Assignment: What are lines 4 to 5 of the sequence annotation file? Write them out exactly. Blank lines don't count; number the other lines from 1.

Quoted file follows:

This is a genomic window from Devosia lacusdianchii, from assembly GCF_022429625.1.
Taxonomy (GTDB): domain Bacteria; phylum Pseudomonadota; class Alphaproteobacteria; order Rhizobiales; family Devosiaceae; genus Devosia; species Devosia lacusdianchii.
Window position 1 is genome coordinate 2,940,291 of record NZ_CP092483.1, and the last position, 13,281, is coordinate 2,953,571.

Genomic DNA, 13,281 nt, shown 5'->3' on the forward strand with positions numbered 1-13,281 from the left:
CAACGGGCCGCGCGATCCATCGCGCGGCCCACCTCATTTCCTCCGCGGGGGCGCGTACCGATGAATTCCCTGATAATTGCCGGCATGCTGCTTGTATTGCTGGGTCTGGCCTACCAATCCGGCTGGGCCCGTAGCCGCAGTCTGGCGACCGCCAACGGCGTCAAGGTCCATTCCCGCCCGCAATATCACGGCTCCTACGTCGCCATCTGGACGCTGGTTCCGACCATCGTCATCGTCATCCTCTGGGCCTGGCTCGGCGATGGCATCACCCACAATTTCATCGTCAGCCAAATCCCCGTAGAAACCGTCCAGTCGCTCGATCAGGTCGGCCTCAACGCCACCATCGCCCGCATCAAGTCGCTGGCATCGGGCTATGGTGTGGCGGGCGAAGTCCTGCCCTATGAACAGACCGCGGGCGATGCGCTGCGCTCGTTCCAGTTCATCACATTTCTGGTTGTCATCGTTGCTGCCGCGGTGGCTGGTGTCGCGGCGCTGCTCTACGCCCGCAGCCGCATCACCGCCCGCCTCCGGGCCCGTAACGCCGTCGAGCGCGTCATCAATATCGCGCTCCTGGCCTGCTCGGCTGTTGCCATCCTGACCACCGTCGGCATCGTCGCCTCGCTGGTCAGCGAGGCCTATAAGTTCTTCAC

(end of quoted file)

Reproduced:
Genomic DNA, 13,281 nt, shown 5'->3' on the forward strand with positions numbered 1-13,281 from the left:
CAACGGGCCGCGCGATCCATCGCGCGGCCCACCTCATTTCCTCCGCGGGGGCGCGTACCGATGAATTCCCTGATAATTGCCGGCATGCTGCTTGTATTGCTGGGTCTGGCCTACCAATCCGGCTGGGCCCGTAGCCGCAGTCTGGCGACCGCCAACGGCGTCAAGGTCCATTCCCGCCCGCAATATCACGGCTCCTACGTCGCCATCTGGACGCTGGTTCCGACCATCGTCATCGTCATCCTCTGGGCCTGGCTCGGCGATGGCATCACCCACAATTTCATCGTCAGCCAAATCCCCGTAGAAACCGTCCAGTCGCTCGATCAGGTCGGCCTCAACGCCACCATCGCCCGCATCAAGTCGCTGGCATCGGGCTATGGTGTGGCGGGCGAAGTCCTGCCCTATGAACAGACCGCGGGCGATGCGCTGCGCTCGTTCCAGTTCATCACATTTCTGGTTGTCATCGTTGCTGCCGCGGTGGCTGGTGTCGCGGCGCTGCTCTACGCCCGCAGCCGCATCACCGCCCGCCTCCGGGCCCGTAACGCCGTCGAGCGCGTCATCAATATCGCGCTCCTGGCCTGCTCGGCTGTTGCCATCCTGACCACCGTCGGCATCGTCGCCTCGCTGGTCAGCGAGGCCTATAAGTTCTTCAC